Back at the OCEA horse show, the first large animal rescue horse ambulance in Canada is parked outside of the red barn marked “B” Arena. From first impressions, one might assume that it’s just another horse trailer shipping in for today’s show, but large, stark black letters against the white paint of the trailer that read “horse ambulance,” beg to differ.


Woody proudly stares at his horse ambulance, rubbing the back of his neck and adjusting the blue baseball cap on his head, his logo stitched on the front.

 “My favourite part of the job is being there to help somebody, to better their life, to make sure that their life is going to be okay,” he says. “I tear up when I talk like that because people are so important to me.”

Before Tack-Two was a fully established company with expensive equipment, Woody remembers a time when he had only a gym bag filled with bandages. A bright, red gym bag that was the beginning of his long successful career. “I remember I grabbed a red gym bag because I wanted it to look professional,” he says. This same bag was used for the first horse show Woody worked at providing EMS coverage.

With constant jokes and a wide smile, Woody makes everyone around him feel comfortable and welcomed. Reflecting on his positive personality, Woody believes he acquired it from living on the streets as a kid after he ran away from the foster care system at age 11.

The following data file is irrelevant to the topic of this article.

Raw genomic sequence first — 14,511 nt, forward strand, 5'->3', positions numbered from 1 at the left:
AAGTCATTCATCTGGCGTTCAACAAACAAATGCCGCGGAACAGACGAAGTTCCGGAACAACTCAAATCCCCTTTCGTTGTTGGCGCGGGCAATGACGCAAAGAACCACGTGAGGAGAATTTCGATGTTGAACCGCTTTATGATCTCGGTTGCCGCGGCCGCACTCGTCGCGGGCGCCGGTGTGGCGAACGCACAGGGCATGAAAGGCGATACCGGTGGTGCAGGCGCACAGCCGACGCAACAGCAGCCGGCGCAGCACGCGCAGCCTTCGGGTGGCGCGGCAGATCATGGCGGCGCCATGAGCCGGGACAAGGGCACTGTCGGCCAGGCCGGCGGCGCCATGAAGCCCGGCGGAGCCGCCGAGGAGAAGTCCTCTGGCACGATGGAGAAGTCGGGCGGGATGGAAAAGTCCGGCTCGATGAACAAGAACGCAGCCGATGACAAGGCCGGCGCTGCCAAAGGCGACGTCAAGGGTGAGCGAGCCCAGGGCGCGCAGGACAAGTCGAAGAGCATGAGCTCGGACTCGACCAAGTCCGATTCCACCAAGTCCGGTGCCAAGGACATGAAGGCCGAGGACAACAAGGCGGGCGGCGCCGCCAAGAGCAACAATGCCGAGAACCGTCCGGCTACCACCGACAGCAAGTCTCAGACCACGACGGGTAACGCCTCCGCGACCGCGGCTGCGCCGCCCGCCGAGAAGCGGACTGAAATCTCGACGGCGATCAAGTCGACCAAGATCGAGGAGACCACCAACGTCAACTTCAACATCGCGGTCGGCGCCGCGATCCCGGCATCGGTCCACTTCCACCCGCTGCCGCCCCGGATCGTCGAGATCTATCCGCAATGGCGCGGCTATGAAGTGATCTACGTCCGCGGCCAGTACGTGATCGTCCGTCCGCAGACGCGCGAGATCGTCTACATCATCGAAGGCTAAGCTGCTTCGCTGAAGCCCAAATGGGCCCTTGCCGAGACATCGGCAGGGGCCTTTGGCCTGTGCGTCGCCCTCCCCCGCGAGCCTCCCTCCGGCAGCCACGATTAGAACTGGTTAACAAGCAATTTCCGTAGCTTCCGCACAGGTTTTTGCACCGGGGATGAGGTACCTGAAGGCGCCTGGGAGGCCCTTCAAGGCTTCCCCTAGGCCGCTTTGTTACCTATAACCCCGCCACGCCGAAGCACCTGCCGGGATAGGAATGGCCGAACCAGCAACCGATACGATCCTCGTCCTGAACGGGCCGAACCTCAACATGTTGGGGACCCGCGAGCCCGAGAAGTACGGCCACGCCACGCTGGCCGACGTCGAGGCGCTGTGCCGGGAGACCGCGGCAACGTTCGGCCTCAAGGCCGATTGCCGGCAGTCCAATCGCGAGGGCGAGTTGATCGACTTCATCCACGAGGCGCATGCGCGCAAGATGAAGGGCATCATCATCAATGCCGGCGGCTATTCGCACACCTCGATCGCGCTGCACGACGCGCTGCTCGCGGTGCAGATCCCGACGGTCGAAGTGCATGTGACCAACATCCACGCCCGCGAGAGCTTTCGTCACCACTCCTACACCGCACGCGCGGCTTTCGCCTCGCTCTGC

“I didn’t have much of a childhood, I guess,” he says. “I was born an orphan, bounced around foster homes and they weren’t screened like today. I remember Christmas time you sat there and their kids are opening Christmas presents and you get nothing — you’re just supplement to their income.”

Pain flashes across Woody’s face speaking about the hard parts of his job. Dealing with the “bad stuff,” as he puts it, is an understatement considering what he has witnessed. His voice drops a few octaves as he talks about the hardships he’s gone through. He leans closer as if he’s about to tell a close friend a dark secret. Woody describes all the deaths he has encountered, from babies to the elderly. He has seen kids die in car accidents and suicide attempts. Construction accidents where he had to tell young children that ‘Daddy’s not coming home anymore.’ The death of animals, particularly horses, guts Woody. He stands by a promise he made to himself years ago to always pat their forehead and whisper in their ear thanking them for their service, love and memories they gave us.  

“Yes, there’s PTSD, depression, there’s haunting up there,” he says. “I got a lot of years of experience. We’re trained to deal with it. I mean, people go to counselling and that, but us old boys, we just suppress it, bury it deep and keep on going. It’s still hard and you have hauntings.”  

The grieving and successes Woody has taken from his job have shaped the person he is today. He sighs and a heavy smile doesn’t quite reach his eyes.  

“Doing my job, you look at people different, you talk to people different,” he says. “You can’t wait to go home and hold your family tight because that world out there doesn’t meet people half way. You’re here now and gone in a second.”

Woody’s three children often refer to their dad as the “rescue guy,” and living up to that standard is what he tries to accomplish every day.